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GeneTree and Sorenson Molecular Genealogy Foundation Team Up to Offer Y-DNA Participants of SMGF Database a Greatly Reduced Price on Genetic Profile

SALT LAKE CITY (May 26, 2009) – GeneTree and Sorenson Molecular Genealogy Foundation (SMGF) today announced a special offer to the tens of thousands of men who donated their Y-DNA samples and pedigree information to the non-profit SMGF’s genetic genealogy database. At a deeply discounted price, participants now may access their Y-DNA profiles through GeneTree and employ the site’s extensive tools, including the SMGF database, to search and connect with genetic relatives.

SMGF has been building the database-the world’s most diverse collection of genetic genealogy information-since 2000 through donation of DNA samples and four-generation genealogy questionnaires by people interested in helping the foundation succeed in its goal of connecting the human family through genetic genealogy. Until the launch of GeneTree in Oct. 2007, SMGF did not have a way to provide participants with their genetic profiles in a meaningful form. Now for $49.50, or about one-third of the typical price, SMGF participants can receive their Y-DNA profiles through GeneTree.

“We are delighted to be able to thank those who chose to help the SMGF database project,” said Matt Cupal, president and COO of GeneTree. “We think the easy-to-use and powerful genetic genealogy tools on GeneTree will help them get the most out of their DNA profiles and help them understand their own history within the larger human genetic story.”

Y-DNA is genetic material passed down exclusively from a father to sons. SMGF participants who submitted their mitochondrial DNA, passed down from a mother to each child, received a similar offer in March 2008, and may still unlock their mitochondrial DNA profile through GeneTree for $49.95.

“We believe this is the finest way we can express our appreciation to individuals who helped build the SMGF database into the foremost genetic genealogy collection of its type in the world,” said Dr. Scott Woodward, executive director of SMGF. “Collaboration with GeneTree allows us to provide contributors with their DNA profiles in a useful and confidential manner.”

Currently, the SMGF database contains more than 100,000 DNA samples and over 7.5 million corresponding genealogical records from participants in 170 nations throughout the world.

Instructions for obtaining SMGF DNA profiles for participation on GeneTree are available at www.genetree.com/dna/unlock_smgf. Approximately two weeks after receipt by GeneTree of the participant’s request, results will be available on the GeneTree Web site.

Beyond free basic membership, GeneTree offers 33-marker Y-DNA tests for $149 and 46-marker tests for $179. Enhanced maternal lineage mitochondrial DNA tests are $179.

About GeneTree
GeneTree (www.genetree.com) is mapping the world’s DNA using genetic genealogy. GeneTree’s Web site allows easy connection to genetic cousins, collaboration on family trees, and sharing of personal profiles and photos. GeneTree also provides the option for participants to integrate into their family history research their DNA profiles, through one of the world’s most respected DNA laboratories, for a scientific window into their ancestry and to find living relatives for whom no paper records exist. GeneTree users are linked to the world’s most extensive correlated genetic genealogy database.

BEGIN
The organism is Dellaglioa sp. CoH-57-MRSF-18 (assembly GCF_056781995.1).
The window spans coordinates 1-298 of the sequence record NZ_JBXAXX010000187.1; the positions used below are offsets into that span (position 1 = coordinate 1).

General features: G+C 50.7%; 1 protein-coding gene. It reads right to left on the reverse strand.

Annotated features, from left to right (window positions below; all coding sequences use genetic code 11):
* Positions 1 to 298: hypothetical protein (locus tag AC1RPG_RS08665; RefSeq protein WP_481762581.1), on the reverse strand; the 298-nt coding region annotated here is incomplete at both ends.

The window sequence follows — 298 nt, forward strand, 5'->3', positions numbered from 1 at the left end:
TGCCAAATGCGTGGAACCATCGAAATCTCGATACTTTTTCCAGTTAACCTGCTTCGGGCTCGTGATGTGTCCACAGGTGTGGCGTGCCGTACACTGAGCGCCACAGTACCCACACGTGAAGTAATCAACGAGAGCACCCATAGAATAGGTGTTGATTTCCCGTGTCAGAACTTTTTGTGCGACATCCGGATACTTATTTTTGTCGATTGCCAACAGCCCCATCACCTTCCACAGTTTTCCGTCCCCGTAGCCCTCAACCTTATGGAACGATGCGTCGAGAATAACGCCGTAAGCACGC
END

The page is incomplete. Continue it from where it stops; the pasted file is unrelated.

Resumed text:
About Sorenson Molecular Genealogy Foundation
The Sorenson Molecular Genealogy Foundation (SMGF; www.smgf.org) is a non-profit research organization that has created the world’s largest repository of correlated genetic and genealogical information. The free, publicly available SMGF database currently contains information about more than seven million ancestors through linked DNA samples and pedigree charts from more than 170 countries, or approximately 90 percent of the nations of the world. The foundation’s purpose is to foster a greater sense of identity, connection and belonging among all people by showing how closely we are connected as members of a single human family.

Blaine Bettinger

Intellectual property attorney, genealogist, and author of The Genetic Genealogist since 2007

5 Comments

  1. Thank for the update. After 1.5 year waiting for my results I am ready to pay for them…
    Do you know how many markers will be tested if I unlock my SMGF test?
    33 or 46 ?

  2. Will former SMGF participants be able to contact their SMGF matches?

  3. Ann – I’m not sure if that option will be available through GeneTree or SMGF. You might want to contact them with your question.

  4. My sister-in-law emailed you (for me) October 2, 2011 re SMGF transfer project. I had my DNA tested with you (SMGF) about a year and a half ago and the results were never posted on your web-site. Meanwhile you merged with Genetree. She (Patricia Schiro) was told the reason I haven’t seen my record online in your database is that my test have not been completed. You said the most efficient thing to do is to order the results from GeneTree (which would put my sample at the front of the line to be completed) – and then I would take those to FTDNA.

    I would really appreciate your giving me the steps I must take to start this process.

    Gene Raymond Klingaman
    10014 Lost Trail Street
    Houston, TX 77088
    281-931-5740

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